Complete Lower Extremity Healthcare

140 Traders Way
Pooler, GA   31322

(912) 330 - 8885

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Posts for category: Pediatric Foot Care

By The Foot & Ankle Center, PC
February 14, 2018

At The Foot & Ankle Center, PC, we treat patients of all ages. One group that has its own unique conditions and concerns are children. Children are very active, not always very concerned with good hygiene, and their feet are growing and developing rapidly. These characteristics make them more prone to these specific foot health issues:

Plantar Wart—caused by the human papilloma virus, these warts usually develop on the bottom of the foot. You may not notice a wart in this location until your child begins to complain of pain in the foot. Plantar warts grow deep into the skin and can make it uncomfortable for your child to walk or stand. Warts (along with athlete’s foot and fungal infections) are spread by direct contact. Encourage your child not to go barefoot (especially in public places) and not to share shoes, socks, towels and other items that touch another child’s feet.

Ingrown Toenails—children tend to peel the tips of their toenails off rather than wait for a parent to trim them. This can result in a nail that starts to grow down and into the skin. Children’s feet grow very fast and often times they may be wearing shoes that are too tight for a while before a parent realizes they need a bigger size. This squeezing together of the toes also increases the risk for ingrown nails. If the nail actually breaks the skin an infection can develop.

Pediatric Flatfoot—when children are toddlers and first begin to walk, the arch of their foot is not always obvious due to baby fat. In young children, an arch should be visible but flat feet can be difficult for a parent to detect. An awkward appearance when your child runs or walks may be a tip-off as well as complaints of cramping or pain in their feet, knees or legs.

Sever’s Disease—not actually a disease at all but rather a painful inflammation of the growth plate at the back of the heel. Sever’s disease most often affects children between the ages of 8 and 14 and can be caused when there is excessive and repetitive stress on the heel from sports or other activities.

“Growing pains” are a myth and no pain in the foot is normal. If your child says they have pain in their feet or ankles or you notice them limping, walking strangely or not wanting to participate in physical activities, contact our Pooler office for an appointment by calling: (912) 330–8885. Our podiatrist, Dr. Leonard M. Talarico, will diagnose the problem and prescribe the correct treatment to get your child back to the active life they love.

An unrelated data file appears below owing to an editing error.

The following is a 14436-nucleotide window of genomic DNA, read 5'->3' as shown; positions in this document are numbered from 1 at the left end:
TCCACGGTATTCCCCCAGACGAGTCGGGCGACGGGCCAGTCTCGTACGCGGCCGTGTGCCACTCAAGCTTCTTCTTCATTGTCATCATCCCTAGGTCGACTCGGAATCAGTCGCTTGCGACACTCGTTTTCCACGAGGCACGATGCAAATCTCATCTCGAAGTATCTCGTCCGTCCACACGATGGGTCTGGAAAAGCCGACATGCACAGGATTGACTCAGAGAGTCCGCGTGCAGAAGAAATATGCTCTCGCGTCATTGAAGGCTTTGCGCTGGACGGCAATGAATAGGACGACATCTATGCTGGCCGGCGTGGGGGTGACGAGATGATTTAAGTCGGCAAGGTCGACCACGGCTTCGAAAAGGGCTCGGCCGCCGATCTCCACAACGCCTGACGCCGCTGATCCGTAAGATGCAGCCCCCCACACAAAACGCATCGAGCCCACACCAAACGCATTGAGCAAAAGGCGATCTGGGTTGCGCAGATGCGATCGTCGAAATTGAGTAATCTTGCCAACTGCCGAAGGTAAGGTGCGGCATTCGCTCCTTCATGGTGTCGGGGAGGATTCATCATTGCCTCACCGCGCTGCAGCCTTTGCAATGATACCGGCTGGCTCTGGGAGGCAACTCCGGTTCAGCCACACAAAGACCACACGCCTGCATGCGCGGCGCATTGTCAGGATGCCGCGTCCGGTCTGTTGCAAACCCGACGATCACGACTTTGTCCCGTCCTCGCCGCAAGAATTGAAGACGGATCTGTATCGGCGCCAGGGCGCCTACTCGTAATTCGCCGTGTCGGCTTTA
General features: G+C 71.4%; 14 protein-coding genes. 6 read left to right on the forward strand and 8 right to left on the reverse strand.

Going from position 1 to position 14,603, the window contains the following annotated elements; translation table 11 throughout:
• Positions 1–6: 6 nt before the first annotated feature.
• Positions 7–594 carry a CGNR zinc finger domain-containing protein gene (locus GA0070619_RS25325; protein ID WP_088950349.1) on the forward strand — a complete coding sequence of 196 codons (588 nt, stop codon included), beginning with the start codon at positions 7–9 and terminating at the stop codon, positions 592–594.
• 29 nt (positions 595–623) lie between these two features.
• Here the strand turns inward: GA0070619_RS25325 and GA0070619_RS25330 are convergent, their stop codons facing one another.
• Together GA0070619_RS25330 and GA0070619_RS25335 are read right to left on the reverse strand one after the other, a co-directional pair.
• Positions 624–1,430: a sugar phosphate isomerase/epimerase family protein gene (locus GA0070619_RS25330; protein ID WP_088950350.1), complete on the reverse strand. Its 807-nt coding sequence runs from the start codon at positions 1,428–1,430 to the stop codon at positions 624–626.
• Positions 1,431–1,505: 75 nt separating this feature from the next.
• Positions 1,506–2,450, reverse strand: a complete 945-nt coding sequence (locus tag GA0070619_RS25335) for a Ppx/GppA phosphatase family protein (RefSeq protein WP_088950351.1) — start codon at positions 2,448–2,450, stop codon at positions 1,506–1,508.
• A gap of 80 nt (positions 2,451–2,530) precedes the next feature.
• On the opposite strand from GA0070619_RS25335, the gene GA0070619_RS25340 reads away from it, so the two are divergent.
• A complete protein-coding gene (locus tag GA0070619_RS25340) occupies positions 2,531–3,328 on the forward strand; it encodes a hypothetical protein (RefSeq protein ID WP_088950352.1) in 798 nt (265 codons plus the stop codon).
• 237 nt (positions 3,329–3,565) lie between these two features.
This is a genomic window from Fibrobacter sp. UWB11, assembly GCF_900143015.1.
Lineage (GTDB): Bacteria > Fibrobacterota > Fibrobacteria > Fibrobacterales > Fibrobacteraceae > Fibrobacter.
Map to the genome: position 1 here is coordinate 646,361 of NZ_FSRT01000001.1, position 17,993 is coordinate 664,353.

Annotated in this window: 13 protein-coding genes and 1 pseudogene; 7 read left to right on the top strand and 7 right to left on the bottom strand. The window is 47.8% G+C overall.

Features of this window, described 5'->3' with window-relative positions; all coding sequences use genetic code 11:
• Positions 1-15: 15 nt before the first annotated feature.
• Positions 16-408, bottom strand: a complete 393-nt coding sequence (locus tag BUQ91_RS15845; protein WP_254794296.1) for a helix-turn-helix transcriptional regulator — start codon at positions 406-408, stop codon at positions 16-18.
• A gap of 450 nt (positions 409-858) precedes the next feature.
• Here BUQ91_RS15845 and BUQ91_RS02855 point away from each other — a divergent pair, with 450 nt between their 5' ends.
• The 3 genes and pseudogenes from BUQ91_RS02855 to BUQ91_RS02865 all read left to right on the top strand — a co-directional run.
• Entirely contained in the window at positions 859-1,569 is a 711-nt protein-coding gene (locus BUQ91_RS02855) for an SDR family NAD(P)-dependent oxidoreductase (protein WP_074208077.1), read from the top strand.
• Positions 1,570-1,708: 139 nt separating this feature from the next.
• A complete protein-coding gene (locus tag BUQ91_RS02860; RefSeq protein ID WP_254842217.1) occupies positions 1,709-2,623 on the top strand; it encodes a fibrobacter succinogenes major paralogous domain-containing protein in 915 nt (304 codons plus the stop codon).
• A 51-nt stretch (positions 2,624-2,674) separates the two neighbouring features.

By The Foot & Ankle Center, PC
September 27, 2017
Tags: Arthritis   diabetes   metatarsaglia  

Childhood obesity is a serious problem affecting approximately a third of American youth ages 10-17. At The Foot & Ankle Center, PC we know that being overweight carries serious health risks for your feet and rest of your body, including a greater risk of conditions such as diabetes, metatarsalgia, arthritis and several other disorders. September is National Childhood Obesity Awareness Month. One way to help children obtain and maintain a healthy weight is by increasing their level of activity. Here are 7 simple ways to make exercise and fitness activities more enticing:

  1. Take your child places where activity naturally occurs, such as parks, beaches or lakes and community basketball courts or ball fields.
  2. Set a good example by letting your children see you making time for physical activities you enjoy.
  3. Make being active a family affair. Find things you all enjoy doing like taking walks, rollerblading, ice skating, skiing,etc. that are fun and will be looked forward to as a way to spend time together too.
  4. Instead of another video game, give your child toys and equipment that encourages physical activity—balls, skates, bikes, hit-aways and Frisbees will get your child moving. Be sure to provide appropriate protective gear as well (helmets, wrist or knee pads, etc.) to ensure safe play.
  5. Be positive and open to new physical activities your child wants to try. If your child tries something and doesn’t like it, don’t force them to continue but tell them instead that they need to pick another physical activity to replace it.
  6. Bring back neighborhood play. Suggest that instead of texting a nearby friend that your child go outside and play tag, build a fort, rake a leaf pile or enjoy other childhood games.
  7. Listen to your child. If he or she says their feet or ankles hurt, don’t brush it off. Make an appointment at our Pooler, GA office by calling: (912) 330–8885 so our foot doctor, Leonard M. Talarico, DPM, can examine your child’s feet and determine if an injury has occurred or a foot condition is developing.

 

 










 

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140 Traders Way
Pooler, GA 31322

Podiatrist / Foot Surgeon - Pooler / Savannah • Leonard M. Talarico, DPM • 140 Traders Way • Pooler GA  31322 • 912-330-8885